Preksa Dhyana - Theory And Practice: [01.07] Basic Principles - Perception of Breathing

Published: 09.08.2006
Updated: 06.08.2008

Breathing is essential for metabolic functioning of the body. It is also linked with the conscious mind. Since mind is ever restless, it is extremely difficult to steady the wandering mind directly. An efficient and easy way to control mental activity is concentrated perception of breath - svasa-preksa.

Hasty and irregular (spasmodic) breathing must first be regulated to be deep, slow, calm and rhythmic. Very slow inhala­tion and complete exhalation (by the use of diaphragm) is called "dirgha-svasa" - deepbreathing or diaphragmatic breathing.

Complete awareness of breathing and nothing else but breathing is the basis of svasa-preksa. Attention can be kept focused on a single point in the respiratory tract, e.g. nostrils or it can travel the entire tract during inhalation as well as exhalation. Various facets of breathing, such as movement of the diaphragm, rate of breathing and depth of breathing can conveniently become the object of svasa-preksa.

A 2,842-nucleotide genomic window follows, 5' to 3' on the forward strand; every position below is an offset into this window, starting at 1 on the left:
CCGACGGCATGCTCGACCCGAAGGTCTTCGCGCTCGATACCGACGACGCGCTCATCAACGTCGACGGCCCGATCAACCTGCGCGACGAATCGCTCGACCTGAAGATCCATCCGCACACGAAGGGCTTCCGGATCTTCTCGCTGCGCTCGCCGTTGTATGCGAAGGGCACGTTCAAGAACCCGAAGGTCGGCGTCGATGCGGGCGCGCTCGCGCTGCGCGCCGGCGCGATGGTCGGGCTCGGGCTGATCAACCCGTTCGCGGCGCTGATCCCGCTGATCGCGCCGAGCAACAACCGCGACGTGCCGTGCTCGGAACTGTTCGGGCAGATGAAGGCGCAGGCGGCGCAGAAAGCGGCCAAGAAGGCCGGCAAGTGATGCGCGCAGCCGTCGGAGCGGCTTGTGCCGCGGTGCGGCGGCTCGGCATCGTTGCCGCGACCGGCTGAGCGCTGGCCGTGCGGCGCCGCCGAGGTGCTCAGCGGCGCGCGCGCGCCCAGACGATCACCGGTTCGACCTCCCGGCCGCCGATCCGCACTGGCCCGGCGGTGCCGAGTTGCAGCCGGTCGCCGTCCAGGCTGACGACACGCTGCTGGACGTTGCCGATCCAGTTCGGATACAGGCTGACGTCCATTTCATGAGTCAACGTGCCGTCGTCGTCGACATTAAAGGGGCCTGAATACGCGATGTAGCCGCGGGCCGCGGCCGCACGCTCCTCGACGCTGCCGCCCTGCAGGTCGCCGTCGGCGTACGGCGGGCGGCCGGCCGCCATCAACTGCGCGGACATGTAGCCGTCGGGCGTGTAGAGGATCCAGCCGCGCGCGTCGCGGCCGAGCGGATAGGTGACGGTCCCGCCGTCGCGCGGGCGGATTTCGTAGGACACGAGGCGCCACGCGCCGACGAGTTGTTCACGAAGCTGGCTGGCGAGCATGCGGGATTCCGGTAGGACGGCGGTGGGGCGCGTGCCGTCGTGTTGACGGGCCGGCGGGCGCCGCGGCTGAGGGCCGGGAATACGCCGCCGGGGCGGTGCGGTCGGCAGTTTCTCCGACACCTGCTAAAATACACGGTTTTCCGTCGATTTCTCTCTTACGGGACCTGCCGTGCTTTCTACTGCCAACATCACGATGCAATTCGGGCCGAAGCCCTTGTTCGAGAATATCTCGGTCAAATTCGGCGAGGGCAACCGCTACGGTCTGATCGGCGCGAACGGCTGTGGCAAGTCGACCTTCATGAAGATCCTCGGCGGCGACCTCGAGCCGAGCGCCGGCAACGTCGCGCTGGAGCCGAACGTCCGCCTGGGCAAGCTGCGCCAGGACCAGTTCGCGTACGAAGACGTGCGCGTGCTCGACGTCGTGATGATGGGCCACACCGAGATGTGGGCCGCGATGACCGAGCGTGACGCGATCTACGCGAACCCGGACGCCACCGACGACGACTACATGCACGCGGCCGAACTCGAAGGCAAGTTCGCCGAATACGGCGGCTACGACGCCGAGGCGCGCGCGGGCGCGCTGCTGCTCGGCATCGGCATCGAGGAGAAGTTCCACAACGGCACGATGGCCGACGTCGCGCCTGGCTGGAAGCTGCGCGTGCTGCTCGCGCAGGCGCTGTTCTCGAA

Svasa-preksa can be practised in two ways viz. dirgha-svasa and samavrtti svasa.

Sources
  • Preksa Dhyana - Theory And Practice by Acharya Mahaprajna, © 1994
  • Edited by Muni Mahendra Kumar
  • Translated by Muni Mahendra Kumar, Jethalal Zaveri
  • Published by Jain Vishva Barati, Edition 2003

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  1. Body
  2. Samavrtti Svasa
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